Watchdog to shut down real estate agency

A supervisor has been appointed to take over the financial operation of a real estate agency in Western Australia.

In a statement released this week, the WA State Administrative Tribunal (SAT) announced that it has granted a supervision order in relation to Macro Realty Pty Ltd following an application by Consumer Protection.

“Macro Realty is suspended from carrying on its business and controlling the agency’s bank accounts. The supervisor, Alan Ferris of BDO, will now take control of the agency’s financial operations and begin the process of winding up the agency,” the WA Department of Commerce said.

The action follows the company’s failure to appoint a person in bona fide control of the agency as required by the Real Estate and Business Agents Act. The previous person in control of the agency resigned on 9 February 2016 and Macro Realty requested a three-month grace period to find a replacement.

The three-month grace period was granted by the acting commissioner for Consumer Protection, David Hillyard, on condition that the agency submitted its monthly reconciliation summary reports for their three trust accounts for February, March and April 2016.

“The agency’s failure to adequately adhere to these conditions was cause for action to be taken to have a supervisor appointed in order to safeguard the money and property of consumers,” Mr Hillyard said.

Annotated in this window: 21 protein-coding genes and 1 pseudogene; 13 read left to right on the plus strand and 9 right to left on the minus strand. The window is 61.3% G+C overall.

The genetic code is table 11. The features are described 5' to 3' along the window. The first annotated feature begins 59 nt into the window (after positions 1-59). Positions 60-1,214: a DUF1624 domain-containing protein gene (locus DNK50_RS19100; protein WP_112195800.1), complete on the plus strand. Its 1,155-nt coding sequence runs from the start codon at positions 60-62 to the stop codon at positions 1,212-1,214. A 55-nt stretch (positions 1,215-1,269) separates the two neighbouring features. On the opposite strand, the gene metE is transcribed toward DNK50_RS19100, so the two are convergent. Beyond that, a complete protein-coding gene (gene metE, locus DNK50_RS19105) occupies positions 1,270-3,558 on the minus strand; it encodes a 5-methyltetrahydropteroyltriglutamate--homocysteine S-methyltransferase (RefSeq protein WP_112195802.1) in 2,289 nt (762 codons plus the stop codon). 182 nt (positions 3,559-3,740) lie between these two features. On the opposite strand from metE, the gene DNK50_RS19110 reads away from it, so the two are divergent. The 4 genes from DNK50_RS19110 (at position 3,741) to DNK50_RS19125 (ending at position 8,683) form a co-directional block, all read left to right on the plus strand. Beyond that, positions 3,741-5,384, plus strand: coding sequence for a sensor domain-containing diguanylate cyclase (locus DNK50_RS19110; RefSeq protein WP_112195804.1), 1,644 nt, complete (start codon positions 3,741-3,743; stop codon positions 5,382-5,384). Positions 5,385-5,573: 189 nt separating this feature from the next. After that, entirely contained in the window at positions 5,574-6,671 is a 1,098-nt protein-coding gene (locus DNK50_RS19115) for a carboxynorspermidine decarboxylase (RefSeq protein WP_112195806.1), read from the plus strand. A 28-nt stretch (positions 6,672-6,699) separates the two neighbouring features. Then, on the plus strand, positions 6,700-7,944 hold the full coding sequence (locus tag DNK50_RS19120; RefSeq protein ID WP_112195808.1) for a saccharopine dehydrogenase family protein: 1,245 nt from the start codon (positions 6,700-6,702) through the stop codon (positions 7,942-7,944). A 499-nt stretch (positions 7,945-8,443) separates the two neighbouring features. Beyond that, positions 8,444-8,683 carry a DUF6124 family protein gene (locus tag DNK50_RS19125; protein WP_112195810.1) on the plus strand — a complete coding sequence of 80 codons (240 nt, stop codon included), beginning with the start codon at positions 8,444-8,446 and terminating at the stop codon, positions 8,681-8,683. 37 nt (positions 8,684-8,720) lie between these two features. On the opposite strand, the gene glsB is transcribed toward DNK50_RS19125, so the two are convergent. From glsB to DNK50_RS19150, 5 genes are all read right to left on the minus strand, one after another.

“It is extremely important that agents understand and fully comply with any condition placed on their licence, especially relating to three-month grace periods. The risk for doing otherwise, as in this instance, can be fatal to their business,” he said.

“Immediate and decisive action will always be taken to safeguard the money and property of consumers where we believe, on reasonable grounds, that an agent is either unable or unwilling to fulfil their obligations under the Act.”

The announcement comes after ASIC obtained a permanent injunction in March against several real estate groups associated with property spruiker Jamie McIntyre.

The regulator said in a statement that the Federal Court has permanently restrained the marketing and promotion of a proposed Pilbara property investment by Macro Realty Developments (Macro) and made declarations that Macro, Property Tuition (21st Century Property) and Education Holdings (21st Century Education) breached various provisions of the Corporations Act 2001 by promoting and marketing the investment proposal.

All the companies are associated with Jamie McIntyre.

The investment proposal was promoted using the tagline ‘Do you know how to buy Australian property, no money down?’. The proposed investment involved investors becoming a director and shareholder of a company, acquiring properties from Macro through this company, and receiving a director's fee but agreeing that Macro would be the sole decision-maker for the company.

ASIC commenced proceedings in September 2015 against Macro, 21st Century Property and 21st Century Education in relation to the proposed investment and obtained interim injunctions stopping the proposal from continuing to be marketed.

[Related: Regulator obtains urgent injunction against property spruiker]

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